By Olu Onemola
At the end of 2008, there was a tragic story in the newspapers about a young 8-year old boy that died from a single gunshot wound that could have been treated.
The story was about a bank robbery that happened in Lagos, which culminated in the death of eight civilians. However, the death of the eighth casualty, the young boy — who was hit by a stray bullet — could have been easily avoided. This is because when the child was rushed to a nearby hospital by passersby, the staff of the hospital refused to treat him without a police report. Needless to say, in the time that it took for the police report to be requested for, written out, and transported back to the hospital, the 8-year old boy bled to death.
Issues like the aforementioned story are rampant. We hear about them everyday; read about them in the news; and watch news reports about victims that could have been saved.
However, based on current legal practices, many lives have been lost. This is why, this week, the Senate fast-tracked the passage of the Compulsory Treatment and Care of Victims of Gunshots Bill. The Bill, which was sent to the Senate for concurrence by House of Representatives, seeks to ensure that all victims of gunshot wounds receive necessary treatment from medical workers and assistance from security agencies.
The Senate President, Dr. Abubakar Bukola Saraki, was right when he stated after the passage of the Bill, that with the Compulsory Treatment and Care of Victims of Gunshots Bill, the Senate has moved to ensure that everyone is entitled to medical treatment — irrespective of the cause of the shooting. This is because so many lives have been lost in the absence of this law.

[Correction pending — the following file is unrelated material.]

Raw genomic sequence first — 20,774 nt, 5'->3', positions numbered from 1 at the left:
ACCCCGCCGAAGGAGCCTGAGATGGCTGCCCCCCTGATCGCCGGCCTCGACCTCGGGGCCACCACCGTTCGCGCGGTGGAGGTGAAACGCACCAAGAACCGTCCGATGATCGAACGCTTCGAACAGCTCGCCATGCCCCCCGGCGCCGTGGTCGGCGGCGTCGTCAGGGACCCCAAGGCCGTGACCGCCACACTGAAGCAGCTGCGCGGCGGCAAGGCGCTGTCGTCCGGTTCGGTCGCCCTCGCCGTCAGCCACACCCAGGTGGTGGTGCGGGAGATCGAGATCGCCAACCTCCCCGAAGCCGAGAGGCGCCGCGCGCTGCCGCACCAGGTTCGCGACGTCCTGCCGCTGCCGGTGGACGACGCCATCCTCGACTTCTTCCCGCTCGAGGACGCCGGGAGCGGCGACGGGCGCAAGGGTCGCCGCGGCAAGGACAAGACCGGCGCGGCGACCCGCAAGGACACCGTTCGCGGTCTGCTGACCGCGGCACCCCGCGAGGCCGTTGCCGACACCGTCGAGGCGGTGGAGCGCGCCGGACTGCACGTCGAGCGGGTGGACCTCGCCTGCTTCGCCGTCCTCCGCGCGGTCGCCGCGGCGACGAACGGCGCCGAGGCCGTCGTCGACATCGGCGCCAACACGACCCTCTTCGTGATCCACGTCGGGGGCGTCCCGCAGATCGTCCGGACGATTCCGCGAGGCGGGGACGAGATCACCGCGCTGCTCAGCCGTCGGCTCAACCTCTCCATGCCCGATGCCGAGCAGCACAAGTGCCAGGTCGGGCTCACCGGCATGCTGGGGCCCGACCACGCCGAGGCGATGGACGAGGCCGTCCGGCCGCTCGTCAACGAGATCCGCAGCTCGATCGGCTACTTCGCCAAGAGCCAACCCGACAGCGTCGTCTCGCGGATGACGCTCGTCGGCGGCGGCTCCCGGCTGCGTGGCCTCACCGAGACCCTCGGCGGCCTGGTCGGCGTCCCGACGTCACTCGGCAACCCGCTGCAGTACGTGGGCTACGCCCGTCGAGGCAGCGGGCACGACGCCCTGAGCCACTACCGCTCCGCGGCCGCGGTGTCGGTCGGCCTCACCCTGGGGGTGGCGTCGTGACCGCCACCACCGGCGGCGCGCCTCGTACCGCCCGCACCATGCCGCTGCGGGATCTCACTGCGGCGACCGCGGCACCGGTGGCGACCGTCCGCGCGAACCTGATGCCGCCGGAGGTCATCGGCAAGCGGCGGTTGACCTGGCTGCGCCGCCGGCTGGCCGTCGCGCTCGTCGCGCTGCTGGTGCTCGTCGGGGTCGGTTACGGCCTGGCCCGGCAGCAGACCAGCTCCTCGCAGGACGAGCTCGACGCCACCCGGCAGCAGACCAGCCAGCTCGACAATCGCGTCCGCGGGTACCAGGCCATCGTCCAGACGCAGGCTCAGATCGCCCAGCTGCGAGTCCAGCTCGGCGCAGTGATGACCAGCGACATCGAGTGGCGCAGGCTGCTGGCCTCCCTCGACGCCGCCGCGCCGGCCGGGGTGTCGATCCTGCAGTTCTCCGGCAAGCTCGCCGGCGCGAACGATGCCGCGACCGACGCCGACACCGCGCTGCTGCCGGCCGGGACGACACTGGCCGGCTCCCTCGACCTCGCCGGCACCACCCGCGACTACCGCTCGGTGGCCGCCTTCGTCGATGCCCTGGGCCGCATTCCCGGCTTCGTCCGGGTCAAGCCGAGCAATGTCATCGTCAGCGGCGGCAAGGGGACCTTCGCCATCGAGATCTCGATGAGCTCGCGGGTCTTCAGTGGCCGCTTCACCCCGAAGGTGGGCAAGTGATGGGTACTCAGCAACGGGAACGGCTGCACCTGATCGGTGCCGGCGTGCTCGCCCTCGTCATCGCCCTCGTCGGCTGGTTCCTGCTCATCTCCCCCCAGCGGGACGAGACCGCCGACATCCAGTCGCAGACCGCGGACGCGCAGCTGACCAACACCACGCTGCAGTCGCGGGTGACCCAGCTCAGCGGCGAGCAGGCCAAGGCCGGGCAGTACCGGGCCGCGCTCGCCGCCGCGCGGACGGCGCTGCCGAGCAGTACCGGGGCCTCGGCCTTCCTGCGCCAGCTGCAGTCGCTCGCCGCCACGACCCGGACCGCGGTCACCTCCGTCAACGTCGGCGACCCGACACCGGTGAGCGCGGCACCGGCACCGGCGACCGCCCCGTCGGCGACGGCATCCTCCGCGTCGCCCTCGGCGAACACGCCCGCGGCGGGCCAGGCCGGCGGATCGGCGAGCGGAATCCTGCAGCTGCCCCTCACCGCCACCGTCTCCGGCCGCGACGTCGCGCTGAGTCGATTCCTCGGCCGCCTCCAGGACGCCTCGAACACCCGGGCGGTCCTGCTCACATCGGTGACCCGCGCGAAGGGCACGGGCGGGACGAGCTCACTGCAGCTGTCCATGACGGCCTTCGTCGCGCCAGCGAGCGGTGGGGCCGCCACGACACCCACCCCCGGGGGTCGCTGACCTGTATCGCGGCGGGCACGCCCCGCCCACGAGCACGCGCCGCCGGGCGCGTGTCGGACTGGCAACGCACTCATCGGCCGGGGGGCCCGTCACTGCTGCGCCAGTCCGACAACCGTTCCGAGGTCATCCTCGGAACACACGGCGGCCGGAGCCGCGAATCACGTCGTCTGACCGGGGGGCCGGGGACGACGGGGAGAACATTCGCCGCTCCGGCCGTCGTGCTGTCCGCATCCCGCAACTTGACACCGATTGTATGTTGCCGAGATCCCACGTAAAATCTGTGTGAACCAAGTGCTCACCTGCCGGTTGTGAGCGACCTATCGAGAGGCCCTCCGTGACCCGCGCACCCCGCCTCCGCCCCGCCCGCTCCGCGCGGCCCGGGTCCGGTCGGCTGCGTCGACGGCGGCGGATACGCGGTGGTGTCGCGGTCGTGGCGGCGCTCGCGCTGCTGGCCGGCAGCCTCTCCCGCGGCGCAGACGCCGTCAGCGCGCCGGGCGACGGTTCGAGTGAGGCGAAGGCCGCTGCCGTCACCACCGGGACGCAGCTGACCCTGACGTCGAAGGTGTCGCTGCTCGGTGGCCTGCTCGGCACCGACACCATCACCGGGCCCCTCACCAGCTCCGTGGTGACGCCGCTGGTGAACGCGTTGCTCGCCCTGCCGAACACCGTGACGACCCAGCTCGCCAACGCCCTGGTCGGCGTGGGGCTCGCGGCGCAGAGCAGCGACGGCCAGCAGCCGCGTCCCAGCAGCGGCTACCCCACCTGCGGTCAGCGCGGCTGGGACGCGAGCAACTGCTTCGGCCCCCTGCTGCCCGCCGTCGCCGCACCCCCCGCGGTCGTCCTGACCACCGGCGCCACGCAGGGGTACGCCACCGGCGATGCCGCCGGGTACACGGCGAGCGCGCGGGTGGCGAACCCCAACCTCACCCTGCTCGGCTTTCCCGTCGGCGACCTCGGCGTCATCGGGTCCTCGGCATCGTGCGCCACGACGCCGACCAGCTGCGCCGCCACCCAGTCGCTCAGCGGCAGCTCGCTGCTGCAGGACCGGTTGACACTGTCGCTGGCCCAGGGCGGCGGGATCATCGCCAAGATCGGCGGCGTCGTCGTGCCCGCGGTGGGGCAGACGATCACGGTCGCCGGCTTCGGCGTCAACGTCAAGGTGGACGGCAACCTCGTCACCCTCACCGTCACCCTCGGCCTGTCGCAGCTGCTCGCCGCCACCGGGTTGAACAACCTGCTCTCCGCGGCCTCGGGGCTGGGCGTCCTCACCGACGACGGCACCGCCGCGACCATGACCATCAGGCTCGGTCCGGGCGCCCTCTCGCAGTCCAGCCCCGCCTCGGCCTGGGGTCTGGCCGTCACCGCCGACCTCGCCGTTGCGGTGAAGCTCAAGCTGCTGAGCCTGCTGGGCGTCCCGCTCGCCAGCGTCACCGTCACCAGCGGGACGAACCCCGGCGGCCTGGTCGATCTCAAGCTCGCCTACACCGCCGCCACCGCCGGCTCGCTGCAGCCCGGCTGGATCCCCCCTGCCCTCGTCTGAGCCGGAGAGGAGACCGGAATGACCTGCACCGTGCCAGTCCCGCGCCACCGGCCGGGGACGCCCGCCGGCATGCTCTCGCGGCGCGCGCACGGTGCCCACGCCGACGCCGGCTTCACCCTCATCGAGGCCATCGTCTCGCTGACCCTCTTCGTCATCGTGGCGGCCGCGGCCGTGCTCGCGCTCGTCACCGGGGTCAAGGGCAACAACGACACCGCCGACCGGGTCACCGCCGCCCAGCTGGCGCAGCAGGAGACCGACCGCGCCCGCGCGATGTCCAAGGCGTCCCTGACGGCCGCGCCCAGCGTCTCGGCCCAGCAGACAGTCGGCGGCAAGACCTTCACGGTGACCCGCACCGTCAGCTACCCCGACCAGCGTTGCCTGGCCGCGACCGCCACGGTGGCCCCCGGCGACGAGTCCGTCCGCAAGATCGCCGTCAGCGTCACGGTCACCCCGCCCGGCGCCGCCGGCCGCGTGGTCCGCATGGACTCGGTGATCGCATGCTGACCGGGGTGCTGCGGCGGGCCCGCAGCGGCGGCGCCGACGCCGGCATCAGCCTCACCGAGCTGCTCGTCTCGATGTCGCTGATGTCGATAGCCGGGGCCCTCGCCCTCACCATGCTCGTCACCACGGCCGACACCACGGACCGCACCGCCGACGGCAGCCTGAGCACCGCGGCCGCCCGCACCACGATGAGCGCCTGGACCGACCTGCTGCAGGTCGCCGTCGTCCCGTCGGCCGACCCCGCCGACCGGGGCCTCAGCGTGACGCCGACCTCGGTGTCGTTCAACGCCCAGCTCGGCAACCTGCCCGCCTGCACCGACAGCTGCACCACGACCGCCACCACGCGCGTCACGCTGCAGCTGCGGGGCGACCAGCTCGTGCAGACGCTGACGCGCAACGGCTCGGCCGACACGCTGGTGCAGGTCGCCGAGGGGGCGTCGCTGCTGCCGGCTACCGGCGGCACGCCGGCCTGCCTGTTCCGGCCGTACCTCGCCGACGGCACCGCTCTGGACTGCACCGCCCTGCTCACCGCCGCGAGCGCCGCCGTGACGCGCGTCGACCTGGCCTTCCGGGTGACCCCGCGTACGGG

As things stand, innocent victims who have been shot by robbers, must first be rushed to a police station to secure a police report, before they are rushed to the hospital for treatment. This has led to many avoidable deathsl. This is because having a system in place that forces both the good and the bad people who have been shot to first request police reports before going to the hospital, makes the innocent people among them victims of circumstance (i.e. robberies, or stray bullets); victims of the hospitals, who refuse to treat gunshot victims without police reports; victims of the police, who oftentimes do not process these requests in a speedy manner; and victims of Nigeria’s current laws that make police reports mandatory for both law-abiding citizens and criminals alike.
By the passage of the Gunshot Victims Act, the Senate has moved Nigeria one step forward to saving tens of thousands of lives each year. This law has addressed several inadequacies — like ensuring that society has a burden placed on it to ensure that there will be no unnecessary loss of lives.
Moving forward, based on certain provisions of the new law, every person, including security agents must render every possible assistance to any person with gunshot wounds. This assistance includes ensuring that the person that has been shot is taken to the nearest hospital for treatment.
Additionally, the Bill preserves the fundamental rights of gunshot victims by mandating that no person with a bullet wound shall be subjected to inhuman and degrading treatment and that no person with a gunshot wound shall be refused immediate and adequate treatment by any hospital in Nigeria — whether or not an initial deposit has been paid or not.
Finally, the Bill takes the approach of several nations, that have a ‘treat first, ask questions later’ mindset. This is because it specifies that it shall be the duty of any hospital that receives any person with a gunshot wound to report the situation to the nearest police station. This amendment puts the horse back in front of the cart, because saving lives must always come before due process.
Moving forward, Nigerians must commend the National Assembly for the passage of this Bill, and urge that it is signed into law by the Acting President. On top of this, the Presidency and the Executive arm must properly orient officers and men of security agencies to comply with the dictates of this law. Doing this, will show the world that we have society that values the lives of our citizens, more than we value the ‘perception of adherence’ to the rule of law.
I rest my case.
Onemola is a Legislative Aide to the Senate President